When the disciples saw Jesus walking on water, they were terrified. They didn’t know how to swim, and a vicious storm was raging, and they were in danger of drowning. But when Peter sees Jesus, his first words weren’t, “Lord, save us!” He didn’t bury his head in the sand, or cower in the boat, and wait for someone else to take care of the problem. Peter does something really remarkable. He says, “Lord, if it is you, command me to come to you on the water.” Peter sees Jesus literally walking in the middle of a deadly storm, and in an immense act of faith, says, “If it’s really you out there, then tell me to join you.” And he does. He gets out of the boat and enters right into the storm, into literally a life and death situation. He steps out into a scary situation and says, “I trust that Jesus is going to be there.” And Jesus does not let him drown.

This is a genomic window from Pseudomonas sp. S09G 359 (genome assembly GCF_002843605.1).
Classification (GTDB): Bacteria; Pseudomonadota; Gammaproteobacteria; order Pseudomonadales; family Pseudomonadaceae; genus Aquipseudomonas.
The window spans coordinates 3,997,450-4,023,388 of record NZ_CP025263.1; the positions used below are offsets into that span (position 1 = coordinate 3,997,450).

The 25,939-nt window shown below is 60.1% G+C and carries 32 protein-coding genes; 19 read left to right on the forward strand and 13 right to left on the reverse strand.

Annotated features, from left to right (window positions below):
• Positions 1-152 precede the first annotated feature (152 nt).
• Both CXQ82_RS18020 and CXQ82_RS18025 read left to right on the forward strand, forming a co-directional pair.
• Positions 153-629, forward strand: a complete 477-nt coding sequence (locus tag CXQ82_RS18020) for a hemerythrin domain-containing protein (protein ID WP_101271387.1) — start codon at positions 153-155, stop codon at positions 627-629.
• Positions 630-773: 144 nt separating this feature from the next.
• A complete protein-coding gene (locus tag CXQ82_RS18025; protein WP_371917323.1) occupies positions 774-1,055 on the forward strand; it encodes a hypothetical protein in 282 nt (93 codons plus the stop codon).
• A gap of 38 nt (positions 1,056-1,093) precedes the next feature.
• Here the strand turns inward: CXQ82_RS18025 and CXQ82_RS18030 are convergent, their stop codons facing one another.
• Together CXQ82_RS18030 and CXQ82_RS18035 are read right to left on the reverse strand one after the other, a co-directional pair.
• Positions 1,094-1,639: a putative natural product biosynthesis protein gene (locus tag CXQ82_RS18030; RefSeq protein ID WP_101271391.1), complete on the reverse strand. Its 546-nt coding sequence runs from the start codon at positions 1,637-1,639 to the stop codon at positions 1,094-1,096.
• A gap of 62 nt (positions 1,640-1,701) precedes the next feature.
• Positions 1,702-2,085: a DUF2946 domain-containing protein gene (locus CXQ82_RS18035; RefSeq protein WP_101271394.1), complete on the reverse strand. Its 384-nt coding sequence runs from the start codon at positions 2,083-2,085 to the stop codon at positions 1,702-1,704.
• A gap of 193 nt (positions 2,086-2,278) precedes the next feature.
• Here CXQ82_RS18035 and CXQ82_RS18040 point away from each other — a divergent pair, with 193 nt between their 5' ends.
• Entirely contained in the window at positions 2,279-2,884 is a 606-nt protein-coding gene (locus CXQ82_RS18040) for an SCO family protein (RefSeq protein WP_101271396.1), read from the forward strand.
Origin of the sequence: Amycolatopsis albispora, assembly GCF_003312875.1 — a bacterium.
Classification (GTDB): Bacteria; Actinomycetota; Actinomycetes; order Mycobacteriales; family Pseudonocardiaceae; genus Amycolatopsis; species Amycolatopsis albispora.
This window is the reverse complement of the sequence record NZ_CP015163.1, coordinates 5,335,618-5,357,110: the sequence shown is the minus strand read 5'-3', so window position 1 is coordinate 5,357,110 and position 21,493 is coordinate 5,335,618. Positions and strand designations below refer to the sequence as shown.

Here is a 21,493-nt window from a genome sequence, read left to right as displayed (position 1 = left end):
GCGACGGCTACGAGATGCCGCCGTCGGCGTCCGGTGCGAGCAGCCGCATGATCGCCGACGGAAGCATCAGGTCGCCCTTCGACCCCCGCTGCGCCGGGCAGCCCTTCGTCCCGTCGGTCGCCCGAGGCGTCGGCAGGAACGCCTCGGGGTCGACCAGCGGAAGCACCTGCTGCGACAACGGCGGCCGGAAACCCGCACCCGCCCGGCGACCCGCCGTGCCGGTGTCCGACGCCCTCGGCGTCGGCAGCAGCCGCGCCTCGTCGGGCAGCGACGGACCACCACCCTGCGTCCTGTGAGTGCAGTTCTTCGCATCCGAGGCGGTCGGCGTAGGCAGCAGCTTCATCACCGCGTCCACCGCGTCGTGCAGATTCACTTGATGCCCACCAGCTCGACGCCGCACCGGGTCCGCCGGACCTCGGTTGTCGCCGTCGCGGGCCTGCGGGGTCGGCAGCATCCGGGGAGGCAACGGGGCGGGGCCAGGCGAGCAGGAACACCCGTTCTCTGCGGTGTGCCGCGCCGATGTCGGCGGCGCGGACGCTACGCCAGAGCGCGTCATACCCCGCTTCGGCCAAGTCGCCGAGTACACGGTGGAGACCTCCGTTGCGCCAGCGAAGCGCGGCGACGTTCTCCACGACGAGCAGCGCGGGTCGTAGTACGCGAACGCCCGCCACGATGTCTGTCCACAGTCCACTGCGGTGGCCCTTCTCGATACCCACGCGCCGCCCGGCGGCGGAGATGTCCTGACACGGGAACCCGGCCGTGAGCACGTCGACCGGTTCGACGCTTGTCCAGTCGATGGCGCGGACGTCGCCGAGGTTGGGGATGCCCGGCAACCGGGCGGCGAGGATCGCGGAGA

The storms of racism are raging around us. But Jesus is with us in the storm. In the image I mentioned earlier, of the little girl, frightened inside a Charlottesville church, being held by her pastor as the storm of white supremacists raged outside and threatened her very life, I see the truth of what we can boldly proclaim in this moment. I see evil encircling and threatening those who try to fight against it; I see the faces of those oppressed by evil, scared but determined to “overcome evil with good”; I see evil holding its torches, which burn dim against the Light of Christ. The light shines in the darkness, and the darkness cannot overcome it.
Lord, if it is you out there in the storm, command us to come to you. Amen.
Julie M. Hoplamazian is an Episcopal priest, dog lover, arts enthusiast, and proud Armenian. A Philadelphia native, Julie has been engaged in ministry in New York City for the past 11 years.
Image by: George Hodan
Used with permission